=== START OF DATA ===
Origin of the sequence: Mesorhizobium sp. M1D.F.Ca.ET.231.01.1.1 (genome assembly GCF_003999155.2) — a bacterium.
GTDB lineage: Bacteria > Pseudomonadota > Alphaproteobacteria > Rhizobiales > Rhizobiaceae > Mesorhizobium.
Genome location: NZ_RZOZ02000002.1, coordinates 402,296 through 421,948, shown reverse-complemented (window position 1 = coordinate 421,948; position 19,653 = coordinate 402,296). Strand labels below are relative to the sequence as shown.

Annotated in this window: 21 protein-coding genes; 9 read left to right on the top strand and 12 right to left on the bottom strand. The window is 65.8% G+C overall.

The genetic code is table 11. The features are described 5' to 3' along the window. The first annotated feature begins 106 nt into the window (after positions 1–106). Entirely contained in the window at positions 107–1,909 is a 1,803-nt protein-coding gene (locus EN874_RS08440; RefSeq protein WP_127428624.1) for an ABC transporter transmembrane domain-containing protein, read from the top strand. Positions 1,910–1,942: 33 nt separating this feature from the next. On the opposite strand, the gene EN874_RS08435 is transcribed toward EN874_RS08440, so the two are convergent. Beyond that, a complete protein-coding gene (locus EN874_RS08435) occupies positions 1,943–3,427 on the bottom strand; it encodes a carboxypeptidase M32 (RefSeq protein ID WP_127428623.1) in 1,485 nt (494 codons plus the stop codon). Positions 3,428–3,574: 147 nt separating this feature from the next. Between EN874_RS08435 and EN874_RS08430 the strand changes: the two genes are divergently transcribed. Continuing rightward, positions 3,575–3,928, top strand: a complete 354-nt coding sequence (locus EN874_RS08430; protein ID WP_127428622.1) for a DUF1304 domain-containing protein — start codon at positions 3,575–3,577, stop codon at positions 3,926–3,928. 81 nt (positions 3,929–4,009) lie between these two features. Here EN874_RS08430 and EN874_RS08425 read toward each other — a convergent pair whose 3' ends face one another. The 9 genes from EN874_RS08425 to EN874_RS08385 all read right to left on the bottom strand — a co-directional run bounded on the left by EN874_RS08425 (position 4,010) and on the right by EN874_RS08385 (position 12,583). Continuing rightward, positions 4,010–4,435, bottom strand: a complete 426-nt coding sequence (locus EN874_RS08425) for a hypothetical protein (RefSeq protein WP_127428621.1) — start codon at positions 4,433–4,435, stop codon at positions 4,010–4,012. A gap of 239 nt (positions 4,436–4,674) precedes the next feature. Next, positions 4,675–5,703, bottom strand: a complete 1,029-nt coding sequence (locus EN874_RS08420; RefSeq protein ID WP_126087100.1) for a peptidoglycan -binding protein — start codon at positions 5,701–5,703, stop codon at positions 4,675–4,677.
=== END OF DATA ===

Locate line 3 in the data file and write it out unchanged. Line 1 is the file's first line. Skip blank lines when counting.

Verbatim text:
Genome location: NZ_RZOZ02000002.1, coordinates 402,296 through 421,948, shown reverse-complemented (window position 1 = coordinate 421,948; position 19,653 = coordinate 402,296). Strand labels below are relative to the sequence as shown.